Saturday, September 16, 2017

Alfred W. McCoy: Pentagon Wonder Weapons For World Dominion


tomdispatch |  Ever since the Pentagon with its 17 miles of corridors was completed in 1943, that massive bureaucratic maze has presided over a creative fusion of science and industry that President Dwight Eisenhower would dub “the military-industrial complex” in his farewell address to the nation in 1961. “We can no longer risk emergency improvisation of national defense,” he told the American people. “We have been compelled to create a permanent armaments industry of vast proportions” sustained by a “technological revolution” that is “complex and costly.” As part of his own contribution to that complex, Eisenhower had overseen the creation of both the National Aeronautics and Space Administration, or NASA, and a “high-risk, high-gain” research unit called the Advanced Research Projects Agency, or ARPA, that later added the word “Defense” to its name and became DARPA.
 
For 70 years, this close alliance between the Pentagon and major defense contractors has produced an unbroken succession of “wonder weapons” that at least theoretically gave it a critical edge in all major military domains. Even when defeated or fought to a draw, as in Vietnam, Iraq, and Afghanistan, the Pentagon’s research matrix has demonstrated a recurring resilience that could turn disaster into further technological advance.

The Vietnam War, for example, was a thoroughgoing tactical failure, yet it would also prove a technological triumph for the military-industrial complex. Although most Americans remember only the Army’s soul-destroying ground combat in the villages of South Vietnam, the Air Force fought the biggest air war in military history there and, while it too failed dismally and destructively, it turned out to be a crucial testing ground for a revolution in robotic weaponry.

To stop truck convoys that the North Vietnamese were sending through southern Laos into South Vietnam, the Pentagon’s techno-wizards combined a network of sensors, computers, and aircraft in a coordinated electronic bombing campaign that, from 1968 to 1973, dropped more than a million tons of munitions — equal to the total tonnage for the whole Korean War — in that limited area. At a cost of $800 million a year, Operation Igloo White laced that narrow mountain corridor with 20,000 acoustic, seismic, and thermal sensors that sent signals to four EC-121 communications aircraft circling ceaselessly overhead.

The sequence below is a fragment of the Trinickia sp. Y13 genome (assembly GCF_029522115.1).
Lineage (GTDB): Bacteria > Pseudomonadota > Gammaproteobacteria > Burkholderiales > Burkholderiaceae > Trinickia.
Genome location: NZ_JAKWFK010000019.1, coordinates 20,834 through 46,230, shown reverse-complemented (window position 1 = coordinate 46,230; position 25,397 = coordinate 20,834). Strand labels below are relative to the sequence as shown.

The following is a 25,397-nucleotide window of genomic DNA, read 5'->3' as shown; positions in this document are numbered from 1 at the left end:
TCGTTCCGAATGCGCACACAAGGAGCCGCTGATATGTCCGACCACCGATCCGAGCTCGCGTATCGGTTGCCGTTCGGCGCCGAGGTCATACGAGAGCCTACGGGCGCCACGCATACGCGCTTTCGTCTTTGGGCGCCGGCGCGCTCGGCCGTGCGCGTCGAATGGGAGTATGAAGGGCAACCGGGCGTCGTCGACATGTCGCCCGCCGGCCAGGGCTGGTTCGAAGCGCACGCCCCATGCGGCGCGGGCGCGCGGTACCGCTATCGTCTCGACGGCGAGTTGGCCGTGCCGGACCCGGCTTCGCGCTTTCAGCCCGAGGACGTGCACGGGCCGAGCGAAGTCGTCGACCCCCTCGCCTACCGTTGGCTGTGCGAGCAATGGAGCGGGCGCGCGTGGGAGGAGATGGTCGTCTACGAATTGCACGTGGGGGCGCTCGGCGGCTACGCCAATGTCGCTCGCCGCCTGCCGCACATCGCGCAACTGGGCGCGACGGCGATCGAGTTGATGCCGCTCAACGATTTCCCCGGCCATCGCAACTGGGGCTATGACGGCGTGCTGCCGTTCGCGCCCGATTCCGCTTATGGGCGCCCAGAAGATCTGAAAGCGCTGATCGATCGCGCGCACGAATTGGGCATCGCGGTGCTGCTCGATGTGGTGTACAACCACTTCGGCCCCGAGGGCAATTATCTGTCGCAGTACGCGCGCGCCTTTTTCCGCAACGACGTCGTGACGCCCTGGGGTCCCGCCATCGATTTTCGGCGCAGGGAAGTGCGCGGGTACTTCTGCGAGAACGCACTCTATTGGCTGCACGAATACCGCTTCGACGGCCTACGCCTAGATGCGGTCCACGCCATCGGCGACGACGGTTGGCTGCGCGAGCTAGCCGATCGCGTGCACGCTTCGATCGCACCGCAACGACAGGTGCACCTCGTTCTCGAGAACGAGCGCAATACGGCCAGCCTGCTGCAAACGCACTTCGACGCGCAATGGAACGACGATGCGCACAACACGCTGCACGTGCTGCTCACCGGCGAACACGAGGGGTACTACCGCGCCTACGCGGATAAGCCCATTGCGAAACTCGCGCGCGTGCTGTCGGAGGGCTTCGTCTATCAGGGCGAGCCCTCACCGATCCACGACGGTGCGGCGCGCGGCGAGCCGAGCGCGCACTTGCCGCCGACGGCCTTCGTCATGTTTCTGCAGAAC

At a U.S. air base just across the Mekong River in Thailand, Task Force Alpha deployed two powerful IBM 360/65 mainframe computers, equipped with history’s first visual display monitors, to translate all those sensor signals into “an illuminated line of light” and so launch jet fighters over the Ho Chi Minh Trail where computers discharged laser-guided bombs automatically. Bristling with antennae and filled with the latest computers, its massive concrete bunker seemed, at the time, a futuristic marvel to a visiting Pentagon official who spoke rapturously about “being swept up in the beauty and majesty of the Task Force Alpha temple.”

However, after more than 100,000 North Vietnamese troops with tanks, trucks, and artillery somehow moved through that sensor field undetected for a massive offensive in 1972, the Air Force had to admit that its $6 billion “electronic battlefield” was an unqualified failure. Yet that same bombing campaign would prove to be the first crude step toward a future electronic battlefield for unmanned robotic warfare.

In the pressure cooker of history’s largest air war, the Air Force also transformed an old weapon, the “Firebee” target drone, into a new technology that would rise to significance three decades later. By 1972, the Air Force could send an “SC/TV” drone, equipped with a camera in its nose, up to 2,400 miles across communist China or North Vietnam while controlling it via a low-resolution television image. The Air Force also made aviation history by test firing the first missile from one of those drones.

The air war in Vietnam was also an impetus for the development of the Pentagon’s global telecommunications satellite system, another important first. After the Initial Defense Satellite Communications System launched seven orbital satellites in 1966, ground terminals in Vietnam started transmitting high-resolution aerial surveillance photos to Washington — something NASA called a “revolutionary development.” Those images proved so useful that the Pentagon quickly launched an additional 21 satellites and soon had the first system that could communicate from anywhere on the globe. Today, according to an Air Force website, the third phase of that system provides secure command, control, and communications for “the Army’s ground mobile forces, the Air Force’s airborne terminals, Navy ships at sea, the White House Communications Agency, the State Department, and special users” like the CIA and NSA.

At great cost, the Vietnam War marked a watershed in Washington’s global information architecture. Turning defeat into innovation, the Air Force had developed the key components — satellite communications, remote sensing, computer-triggered bombing, and unmanned aircraft — that would merge 40 years later into a new system of robotic warfare.